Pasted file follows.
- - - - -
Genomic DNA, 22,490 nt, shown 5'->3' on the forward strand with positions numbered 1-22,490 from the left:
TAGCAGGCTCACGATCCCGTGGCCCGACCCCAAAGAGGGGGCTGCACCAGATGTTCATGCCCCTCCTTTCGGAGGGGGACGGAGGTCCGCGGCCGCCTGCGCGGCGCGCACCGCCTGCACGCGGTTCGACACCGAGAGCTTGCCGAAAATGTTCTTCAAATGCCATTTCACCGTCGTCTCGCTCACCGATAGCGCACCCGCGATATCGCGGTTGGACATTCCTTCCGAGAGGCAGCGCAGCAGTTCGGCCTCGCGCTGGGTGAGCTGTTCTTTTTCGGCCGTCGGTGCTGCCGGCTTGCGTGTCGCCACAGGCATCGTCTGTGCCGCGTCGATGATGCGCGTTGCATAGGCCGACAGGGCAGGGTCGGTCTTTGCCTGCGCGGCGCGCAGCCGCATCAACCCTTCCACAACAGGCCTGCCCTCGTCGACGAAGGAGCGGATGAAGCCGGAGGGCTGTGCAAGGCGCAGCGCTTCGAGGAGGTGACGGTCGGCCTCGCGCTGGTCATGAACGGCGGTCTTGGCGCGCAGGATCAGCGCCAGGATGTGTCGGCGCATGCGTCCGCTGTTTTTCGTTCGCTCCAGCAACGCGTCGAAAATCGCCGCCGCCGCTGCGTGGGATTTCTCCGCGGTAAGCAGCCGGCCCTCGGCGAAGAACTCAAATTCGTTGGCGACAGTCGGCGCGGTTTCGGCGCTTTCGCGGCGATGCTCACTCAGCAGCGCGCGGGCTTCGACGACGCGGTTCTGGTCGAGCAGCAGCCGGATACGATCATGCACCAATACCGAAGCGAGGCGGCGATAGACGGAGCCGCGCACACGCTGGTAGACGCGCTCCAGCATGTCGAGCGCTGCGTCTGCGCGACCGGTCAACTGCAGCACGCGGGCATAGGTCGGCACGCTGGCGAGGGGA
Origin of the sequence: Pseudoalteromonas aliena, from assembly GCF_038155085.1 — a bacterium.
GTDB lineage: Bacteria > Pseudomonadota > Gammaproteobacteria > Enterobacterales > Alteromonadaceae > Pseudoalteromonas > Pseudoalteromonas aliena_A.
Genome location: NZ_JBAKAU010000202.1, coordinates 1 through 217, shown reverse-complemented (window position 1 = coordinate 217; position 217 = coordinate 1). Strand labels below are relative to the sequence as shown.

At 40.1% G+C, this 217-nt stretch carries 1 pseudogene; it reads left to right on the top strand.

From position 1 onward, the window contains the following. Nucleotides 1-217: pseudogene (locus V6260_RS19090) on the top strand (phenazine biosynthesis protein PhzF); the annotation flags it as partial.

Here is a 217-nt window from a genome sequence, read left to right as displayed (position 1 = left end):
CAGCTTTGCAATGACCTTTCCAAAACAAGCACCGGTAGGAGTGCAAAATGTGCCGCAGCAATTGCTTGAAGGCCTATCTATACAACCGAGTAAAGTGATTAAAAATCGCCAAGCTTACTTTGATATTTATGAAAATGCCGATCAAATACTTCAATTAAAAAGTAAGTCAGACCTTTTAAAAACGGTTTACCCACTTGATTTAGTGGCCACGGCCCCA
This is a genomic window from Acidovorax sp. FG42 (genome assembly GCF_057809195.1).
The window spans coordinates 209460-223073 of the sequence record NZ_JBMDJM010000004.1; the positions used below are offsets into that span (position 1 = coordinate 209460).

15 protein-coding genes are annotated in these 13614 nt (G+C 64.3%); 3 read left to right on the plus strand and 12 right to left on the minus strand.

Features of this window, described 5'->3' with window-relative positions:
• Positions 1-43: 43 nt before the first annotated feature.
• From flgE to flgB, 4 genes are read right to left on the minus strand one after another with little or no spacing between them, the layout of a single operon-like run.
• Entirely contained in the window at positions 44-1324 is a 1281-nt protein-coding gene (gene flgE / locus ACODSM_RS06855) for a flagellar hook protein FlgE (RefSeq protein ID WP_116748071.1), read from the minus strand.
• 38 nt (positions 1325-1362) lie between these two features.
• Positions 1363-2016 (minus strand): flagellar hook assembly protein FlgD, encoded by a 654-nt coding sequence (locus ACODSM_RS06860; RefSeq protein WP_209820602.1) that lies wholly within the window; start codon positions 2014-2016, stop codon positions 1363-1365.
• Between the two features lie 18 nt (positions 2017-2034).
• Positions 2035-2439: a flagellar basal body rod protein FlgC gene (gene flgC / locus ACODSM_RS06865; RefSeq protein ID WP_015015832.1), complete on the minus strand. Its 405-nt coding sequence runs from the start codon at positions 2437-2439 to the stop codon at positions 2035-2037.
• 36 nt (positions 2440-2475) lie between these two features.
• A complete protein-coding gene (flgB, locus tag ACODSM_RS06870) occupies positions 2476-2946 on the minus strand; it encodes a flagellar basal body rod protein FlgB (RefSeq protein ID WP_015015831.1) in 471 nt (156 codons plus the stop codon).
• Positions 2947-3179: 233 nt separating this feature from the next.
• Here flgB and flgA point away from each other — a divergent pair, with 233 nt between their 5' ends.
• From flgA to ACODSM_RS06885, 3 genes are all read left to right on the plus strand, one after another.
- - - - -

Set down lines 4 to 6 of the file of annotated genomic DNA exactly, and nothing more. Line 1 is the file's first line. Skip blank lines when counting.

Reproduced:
GTDB lineage: Bacteria > Pseudomonadota > Gammaproteobacteria > Enterobacterales > Alteromonadaceae > Pseudoalteromonas > Pseudoalteromonas aliena_A.
Genome location: NZ_JBAKAU010000202.1, coordinates 1 through 217, shown reverse-complemented (window position 1 = coordinate 217; position 217 = coordinate 1). Strand labels below are relative to the sequence as shown.

At 40.1% G+C, this 217-nt stretch carries 1 pseudogene; it reads left to right on the top strand.